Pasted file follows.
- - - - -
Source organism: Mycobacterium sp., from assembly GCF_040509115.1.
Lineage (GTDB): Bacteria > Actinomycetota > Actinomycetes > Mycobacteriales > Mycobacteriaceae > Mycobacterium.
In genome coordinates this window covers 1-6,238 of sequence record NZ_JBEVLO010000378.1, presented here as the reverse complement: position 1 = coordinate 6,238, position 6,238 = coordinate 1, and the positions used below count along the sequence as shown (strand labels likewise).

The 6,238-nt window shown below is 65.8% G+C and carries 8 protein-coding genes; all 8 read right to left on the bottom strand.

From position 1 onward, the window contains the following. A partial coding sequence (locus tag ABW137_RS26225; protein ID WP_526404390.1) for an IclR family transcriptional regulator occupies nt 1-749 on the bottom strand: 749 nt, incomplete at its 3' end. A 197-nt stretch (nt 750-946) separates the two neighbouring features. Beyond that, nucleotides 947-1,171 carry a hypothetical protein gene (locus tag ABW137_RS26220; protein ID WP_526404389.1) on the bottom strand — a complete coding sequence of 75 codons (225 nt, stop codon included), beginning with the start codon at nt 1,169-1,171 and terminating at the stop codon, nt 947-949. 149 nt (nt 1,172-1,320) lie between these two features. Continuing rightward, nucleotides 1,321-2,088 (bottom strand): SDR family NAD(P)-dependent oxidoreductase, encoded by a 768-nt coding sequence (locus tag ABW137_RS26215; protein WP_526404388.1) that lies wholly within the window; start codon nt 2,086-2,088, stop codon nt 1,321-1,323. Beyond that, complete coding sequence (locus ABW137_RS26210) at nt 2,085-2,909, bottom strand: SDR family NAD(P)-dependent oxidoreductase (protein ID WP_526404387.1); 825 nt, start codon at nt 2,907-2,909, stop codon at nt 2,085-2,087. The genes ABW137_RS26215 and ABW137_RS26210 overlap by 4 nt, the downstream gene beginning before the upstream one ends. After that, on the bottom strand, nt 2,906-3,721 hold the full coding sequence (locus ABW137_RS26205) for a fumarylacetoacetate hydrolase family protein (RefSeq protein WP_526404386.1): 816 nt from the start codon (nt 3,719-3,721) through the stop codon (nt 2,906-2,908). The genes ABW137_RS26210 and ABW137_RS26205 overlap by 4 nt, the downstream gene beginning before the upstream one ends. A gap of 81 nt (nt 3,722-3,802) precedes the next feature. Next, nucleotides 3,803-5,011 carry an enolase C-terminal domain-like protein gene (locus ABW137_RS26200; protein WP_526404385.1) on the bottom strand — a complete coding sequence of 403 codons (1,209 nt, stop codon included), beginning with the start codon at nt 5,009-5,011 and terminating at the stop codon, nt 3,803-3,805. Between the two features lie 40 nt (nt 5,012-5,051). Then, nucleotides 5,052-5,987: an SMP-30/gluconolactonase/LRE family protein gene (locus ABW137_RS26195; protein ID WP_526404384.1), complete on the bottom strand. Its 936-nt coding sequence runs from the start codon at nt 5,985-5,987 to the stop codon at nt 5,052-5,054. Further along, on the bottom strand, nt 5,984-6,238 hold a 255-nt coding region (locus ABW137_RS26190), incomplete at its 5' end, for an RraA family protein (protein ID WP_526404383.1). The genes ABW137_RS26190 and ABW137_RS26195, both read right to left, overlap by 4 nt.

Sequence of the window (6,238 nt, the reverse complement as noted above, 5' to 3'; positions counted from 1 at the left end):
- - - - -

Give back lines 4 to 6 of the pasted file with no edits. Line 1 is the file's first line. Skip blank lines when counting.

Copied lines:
The 6,238-nt window shown below is 65.8% G+C and carries 8 protein-coding genes; all 8 read right to left on the bottom strand.

From position 1 onward, the window contains the following. A partial coding sequence (locus tag ABW137_RS26225; protein ID WP_526404390.1) for an IclR family transcriptional regulator occupies nt 1-749 on the bottom strand: 749 nt, incomplete at its 3' end. A 197-nt stretch (nt 750-946) separates the two neighbouring features. Beyond that, nucleotides 947-1,171 carry a hypothetical protein gene (locus tag ABW137_RS26220; protein ID WP_526404389.1) on the bottom strand — a complete coding sequence of 75 codons (225 nt, stop codon included), beginning with the start codon at nt 1,169-1,171 and terminating at the stop codon, nt 947-949. 149 nt (nt 1,172-1,320) lie between these two features. Continuing rightward, nucleotides 1,321-2,088 (bottom strand): SDR family NAD(P)-dependent oxidoreductase, encoded by a 768-nt coding sequence (locus tag ABW137_RS26215; protein WP_526404388.1) that lies wholly within the window; start codon nt 2,086-2,088, stop codon nt 1,321-1,323. Beyond that, complete coding sequence (locus ABW137_RS26210) at nt 2,085-2,909, bottom strand: SDR family NAD(P)-dependent oxidoreductase (protein ID WP_526404387.1); 825 nt, start codon at nt 2,907-2,909, stop codon at nt 2,085-2,087. The genes ABW137_RS26215 and ABW137_RS26210 overlap by 4 nt, the downstream gene beginning before the upstream one ends. After that, on the bottom strand, nt 2,906-3,721 hold the full coding sequence (locus ABW137_RS26205) for a fumarylacetoacetate hydrolase family protein (RefSeq protein WP_526404386.1): 816 nt from the start codon (nt 3,719-3,721) through the stop codon (nt 2,906-2,908). The genes ABW137_RS26210 and ABW137_RS26205 overlap by 4 nt, the downstream gene beginning before the upstream one ends. A gap of 81 nt (nt 3,722-3,802) precedes the next feature. Next, nucleotides 3,803-5,011 carry an enolase C-terminal domain-like protein gene (locus ABW137_RS26200; protein WP_526404385.1) on the bottom strand — a complete coding sequence of 403 codons (1,209 nt, stop codon included), beginning with the start codon at nt 5,009-5,011 and terminating at the stop codon, nt 3,803-3,805. Between the two features lie 40 nt (nt 5,012-5,051). Then, nucleotides 5,052-5,987: an SMP-30/gluconolactonase/LRE family protein gene (locus ABW137_RS26195; protein ID WP_526404384.1), complete on the bottom strand. Its 936-nt coding sequence runs from the start codon at nt 5,985-5,987 to the stop codon at nt 5,052-5,054. Further along, on the bottom strand, nt 5,984-6,238 hold a 255-nt coding region (locus ABW137_RS26190), incomplete at its 5' end, for an RraA family protein (protein ID WP_526404383.1). The genes ABW137_RS26190 and ABW137_RS26195, both read right to left, overlap by 4 nt.

Sequence of the window (6,238 nt, the reverse complement as noted above, 5' to 3'; positions counted from 1 at the left end):